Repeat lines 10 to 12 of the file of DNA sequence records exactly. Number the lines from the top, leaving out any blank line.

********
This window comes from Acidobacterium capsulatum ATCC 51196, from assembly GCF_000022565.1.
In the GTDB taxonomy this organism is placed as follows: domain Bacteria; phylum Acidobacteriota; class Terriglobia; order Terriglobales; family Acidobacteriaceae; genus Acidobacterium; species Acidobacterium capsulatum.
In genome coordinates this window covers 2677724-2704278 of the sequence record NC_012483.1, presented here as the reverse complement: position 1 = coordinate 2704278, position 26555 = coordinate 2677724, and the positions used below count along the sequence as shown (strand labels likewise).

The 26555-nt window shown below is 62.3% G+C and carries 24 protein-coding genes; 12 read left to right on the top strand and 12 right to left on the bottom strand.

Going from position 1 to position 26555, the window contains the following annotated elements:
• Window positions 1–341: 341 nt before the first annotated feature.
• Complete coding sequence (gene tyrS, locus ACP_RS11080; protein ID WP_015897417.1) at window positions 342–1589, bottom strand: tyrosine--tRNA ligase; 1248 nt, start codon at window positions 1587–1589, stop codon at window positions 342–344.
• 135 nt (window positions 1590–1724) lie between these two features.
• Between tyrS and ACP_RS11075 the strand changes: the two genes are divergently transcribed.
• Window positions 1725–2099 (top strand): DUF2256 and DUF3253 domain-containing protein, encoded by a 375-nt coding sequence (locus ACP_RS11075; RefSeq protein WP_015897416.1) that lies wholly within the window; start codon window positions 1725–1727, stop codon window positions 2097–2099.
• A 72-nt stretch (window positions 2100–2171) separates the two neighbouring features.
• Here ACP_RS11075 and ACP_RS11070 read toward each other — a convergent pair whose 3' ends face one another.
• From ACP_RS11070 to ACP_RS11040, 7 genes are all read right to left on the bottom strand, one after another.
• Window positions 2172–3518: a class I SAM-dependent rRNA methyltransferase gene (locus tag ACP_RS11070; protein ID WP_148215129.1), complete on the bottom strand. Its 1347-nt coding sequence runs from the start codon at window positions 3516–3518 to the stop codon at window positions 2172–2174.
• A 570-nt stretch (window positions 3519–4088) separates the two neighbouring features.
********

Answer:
• Window positions 1725–2099 (top strand): DUF2256 and DUF3253 domain-containing protein, encoded by a 375-nt coding sequence (locus ACP_RS11075; RefSeq protein WP_015897416.1) that lies wholly within the window; start codon window positions 1725–1727, stop codon window positions 2097–2099.
• A 72-nt stretch (window positions 2100–2171) separates the two neighbouring features.
• Here ACP_RS11075 and ACP_RS11070 read toward each other — a convergent pair whose 3' ends face one another.